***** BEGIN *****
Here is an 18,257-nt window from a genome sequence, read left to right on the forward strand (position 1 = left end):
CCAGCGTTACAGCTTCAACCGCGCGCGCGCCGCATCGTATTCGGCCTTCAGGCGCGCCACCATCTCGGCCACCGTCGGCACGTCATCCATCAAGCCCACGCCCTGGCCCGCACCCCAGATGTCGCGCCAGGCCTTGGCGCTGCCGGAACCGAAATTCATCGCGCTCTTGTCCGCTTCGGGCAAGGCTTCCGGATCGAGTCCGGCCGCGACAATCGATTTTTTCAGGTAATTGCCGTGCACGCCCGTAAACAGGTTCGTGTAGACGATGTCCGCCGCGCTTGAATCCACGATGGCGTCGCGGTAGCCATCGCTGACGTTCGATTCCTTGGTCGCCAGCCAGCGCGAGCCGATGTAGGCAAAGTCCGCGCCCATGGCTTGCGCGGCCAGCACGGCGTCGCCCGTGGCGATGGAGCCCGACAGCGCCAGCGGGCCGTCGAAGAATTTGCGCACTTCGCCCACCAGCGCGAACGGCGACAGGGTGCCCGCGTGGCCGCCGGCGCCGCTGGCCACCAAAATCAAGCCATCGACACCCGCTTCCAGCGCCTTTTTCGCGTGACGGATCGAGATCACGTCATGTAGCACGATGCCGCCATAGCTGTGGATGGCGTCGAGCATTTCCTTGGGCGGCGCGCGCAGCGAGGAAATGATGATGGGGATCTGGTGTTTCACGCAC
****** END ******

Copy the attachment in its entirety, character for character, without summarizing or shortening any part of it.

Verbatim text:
Here is an 18,257-nt window from a genome sequence, read left to right on the forward strand (position 1 = left end):
CCAGCGTTACAGCTTCAACCGCGCGCGCGCCGCATCGTATTCGGCCTTCAGGCGCGCCACCATCTCGGCCACCGTCGGCACGTCATCCATCAAGCCCACGCCCTGGCCCGCACCCCAGATGTCGCGCCAGGCCTTGGCGCTGCCGGAACCGAAATTCATCGCGCTCTTGTCCGCTTCGGGCAAGGCTTCCGGATCGAGTCCGGCCGCGACAATCGATTTTTTCAGGTAATTGCCGTGCACGCCCGTAAACAGGTTCGTGTAGACGATGTCCGCCGCGCTTGAATCCACGATGGCGTCGCGGTAGCCATCGCTGACGTTCGATTCCTTGGTCGCCAGCCAGCGCGAGCCGATGTAGGCAAAGTCCGCGCCCATGGCTTGCGCGGCCAGCACGGCGTCGCCCGTGGCGATGGAGCCCGACAGCGCCAGCGGGCCGTCGAAGAATTTGCGCACTTCGCCCACCAGCGCGAACGGCGACAGGGTGCCCGCGTGGCCGCCGGCGCCGCTGGCCACCAAAATCAAGCCATCGACACCCGCTTCCAGCGCCTTTTTCGCGTGACGGATCGAGATCACGTCATGTAGCACGATGCCGCCATAGCTGTGGATGGCGTCGAGCATTTCCTTGGGCGGCGCGCGCAGCGAGGAAATGATGATGGGGATCTGGTGTTTCACGCAC